The Last Day of a Condemned Man and over 2 million other books are available for Amazon Kindle . Learn more

Sign in to turn on 1-Click ordering.
More Buying Choices
Have one to sell? Sell yours here
Sorry, this item is not available in
Image not available for
Image not available

Start reading The Last Day of a Condemned Man on your Kindle in under a minute.

Don't have a Kindle? Get your Kindle here, or download a FREE Kindle Reading App.

The Last Day of a Condemned Man [Paperback]

Victor Hugo
4.3 out of 5 stars  See all reviews (10 customer reviews)
Price: £3.99 & FREE Delivery in the UK on orders over £10. Details
o o o o o o o o o o o o o o o o o o o o o o o o o o o o o o o o o o o o o o o o o o o o o o o o o o o o o o o o o o o o o o o o
Only 3 left in stock (more on the way).
Dispatched from and sold by Amazon. Gift-wrap available.
Want it tomorrow, 28 Aug.? Choose Express delivery at checkout. Details


Amazon Price New from Used from
Kindle Edition £2.93  
Paperback £3.99  
Unknown Binding --  

Book Description

26 Oct 2010
An unabridged edition, to include the original ballads and French argot with contiguous translation and footnotes -

Frequently Bought Together

The Last Day of a Condemned Man + The Hunchback of Notre Dame (Wordsworth Classics)
Price For Both: £5.88

Buy the selected items together

Customers Who Bought This Item Also Bought

Product details

  • Paperback: 124 pages
  • Publisher: Watchmaker Publishing (26 Oct 2010)
  • Language: English
  • ISBN-10: 1603863869
  • ISBN-13: 978-1603863865
  • Product Dimensions: 0.7 x 20 x 12.5 cm
  • Average Customer Review: 4.3 out of 5 stars  See all reviews (10 customer reviews)
  • Amazon Bestsellers Rank: 230,390 in Books (See Top 100 in Books)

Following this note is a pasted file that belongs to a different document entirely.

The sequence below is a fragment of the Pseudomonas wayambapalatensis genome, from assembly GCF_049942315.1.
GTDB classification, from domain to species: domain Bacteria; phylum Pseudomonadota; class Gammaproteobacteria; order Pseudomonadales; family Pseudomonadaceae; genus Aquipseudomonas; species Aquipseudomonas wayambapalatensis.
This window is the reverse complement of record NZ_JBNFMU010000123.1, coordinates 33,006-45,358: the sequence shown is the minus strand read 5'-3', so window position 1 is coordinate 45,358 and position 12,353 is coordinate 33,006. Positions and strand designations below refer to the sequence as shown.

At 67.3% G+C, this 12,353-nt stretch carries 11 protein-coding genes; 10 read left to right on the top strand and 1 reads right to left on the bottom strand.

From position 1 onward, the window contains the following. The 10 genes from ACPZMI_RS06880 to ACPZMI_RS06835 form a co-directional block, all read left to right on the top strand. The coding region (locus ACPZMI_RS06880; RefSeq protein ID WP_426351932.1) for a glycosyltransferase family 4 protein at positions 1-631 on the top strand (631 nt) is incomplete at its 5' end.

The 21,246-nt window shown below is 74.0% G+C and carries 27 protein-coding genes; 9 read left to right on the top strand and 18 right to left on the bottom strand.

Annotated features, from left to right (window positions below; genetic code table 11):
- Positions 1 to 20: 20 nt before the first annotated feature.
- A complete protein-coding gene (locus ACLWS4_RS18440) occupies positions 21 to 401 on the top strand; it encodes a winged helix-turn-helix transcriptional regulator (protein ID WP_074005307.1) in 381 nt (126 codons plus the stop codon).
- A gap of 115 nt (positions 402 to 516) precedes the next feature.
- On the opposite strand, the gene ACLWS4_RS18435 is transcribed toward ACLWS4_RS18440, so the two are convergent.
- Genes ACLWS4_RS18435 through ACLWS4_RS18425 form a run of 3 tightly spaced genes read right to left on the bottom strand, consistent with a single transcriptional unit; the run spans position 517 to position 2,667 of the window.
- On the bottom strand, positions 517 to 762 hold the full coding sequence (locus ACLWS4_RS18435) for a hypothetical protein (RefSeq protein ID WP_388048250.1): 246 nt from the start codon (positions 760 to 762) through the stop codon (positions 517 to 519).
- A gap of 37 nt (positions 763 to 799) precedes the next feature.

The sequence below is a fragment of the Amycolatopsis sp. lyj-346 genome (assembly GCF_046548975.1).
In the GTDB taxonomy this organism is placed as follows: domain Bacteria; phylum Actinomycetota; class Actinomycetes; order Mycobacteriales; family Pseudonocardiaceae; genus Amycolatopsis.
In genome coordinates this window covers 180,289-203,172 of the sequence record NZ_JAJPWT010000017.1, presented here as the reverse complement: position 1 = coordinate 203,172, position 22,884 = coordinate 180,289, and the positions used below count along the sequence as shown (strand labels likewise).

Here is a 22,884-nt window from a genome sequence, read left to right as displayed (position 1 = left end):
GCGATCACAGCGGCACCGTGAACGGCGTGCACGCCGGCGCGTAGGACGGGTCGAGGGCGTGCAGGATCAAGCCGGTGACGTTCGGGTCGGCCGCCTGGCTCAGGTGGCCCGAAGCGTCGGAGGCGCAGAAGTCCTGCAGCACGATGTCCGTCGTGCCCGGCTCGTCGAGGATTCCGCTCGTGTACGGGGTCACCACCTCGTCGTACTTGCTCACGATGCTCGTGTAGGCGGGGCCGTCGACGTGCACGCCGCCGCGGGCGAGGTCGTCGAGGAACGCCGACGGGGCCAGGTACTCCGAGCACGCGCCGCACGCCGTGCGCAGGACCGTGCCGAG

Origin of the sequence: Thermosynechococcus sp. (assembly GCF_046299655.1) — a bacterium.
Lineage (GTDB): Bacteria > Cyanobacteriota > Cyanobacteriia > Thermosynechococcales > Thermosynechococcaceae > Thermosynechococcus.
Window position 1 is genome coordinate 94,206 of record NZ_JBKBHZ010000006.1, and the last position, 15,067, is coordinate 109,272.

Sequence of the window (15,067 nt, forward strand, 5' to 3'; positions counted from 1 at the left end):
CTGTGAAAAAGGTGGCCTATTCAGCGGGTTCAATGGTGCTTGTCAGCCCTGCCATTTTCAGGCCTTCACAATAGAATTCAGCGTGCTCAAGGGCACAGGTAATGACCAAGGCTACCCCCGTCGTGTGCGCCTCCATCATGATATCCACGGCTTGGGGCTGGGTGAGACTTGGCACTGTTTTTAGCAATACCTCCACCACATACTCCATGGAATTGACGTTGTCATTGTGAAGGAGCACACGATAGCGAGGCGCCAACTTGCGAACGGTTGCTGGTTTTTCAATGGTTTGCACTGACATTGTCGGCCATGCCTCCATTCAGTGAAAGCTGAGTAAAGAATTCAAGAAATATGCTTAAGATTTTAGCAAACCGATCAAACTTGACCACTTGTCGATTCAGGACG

More About the Author

Victor Hugo was born in Besançon in 1802, the youngest of three sons of an officer, who took his family with him from posting to posting, as far as Italy and Spain. Victor's prolific literary career began with publication of poems, a novel and a drama, Cromwell, the preface of which remains a major manifesto of French Romanticism. The riot occasioned at the first performance of his drama Hernani (1830) established him as a leading figure among the Romantics, and Notre-Dame (1831) added to his prestige at home and abroad. In exile in Brussels, Jersey and Guernsey he published some of his finest works. Only with Napoleon 111's defeat and replacement by the Third Republic did Hugo return, to be elected deputy, and later senator. His opposition to tyranny and continuing immense literary output established him as a national hero. When he died in 1885 he was honoured by interment in the Panthéon.

Product Description


The message could be delivered by any present-day liberal, about any extreme punishment. -- Amnesty International --This text refers to an out of print or unavailable edition of this title.

From the Publisher

Only edition in print of this passionate work by Hugo. It includes preface of 1832, a manifesto of Hugo's personal opinions.
Thought-provoking piece by Director of Amnesty International, UK --This text refers to an out of print or unavailable edition of this title.

Inside This Book (Learn More)
Browse and search another edition of this book.
Browse Sample Pages
Front Cover | Copyright | Table of Contents | Excerpt | Back Cover
Search inside this book:

What Other Items Do Customers Buy After Viewing This Item?

Customer Reviews

4.3 out of 5 stars
4.3 out of 5 stars
Most Helpful Customer Reviews
14 of 14 people found the following review helpful
5.0 out of 5 stars Terrifying and magnificent! 24 April 2003
By A Customer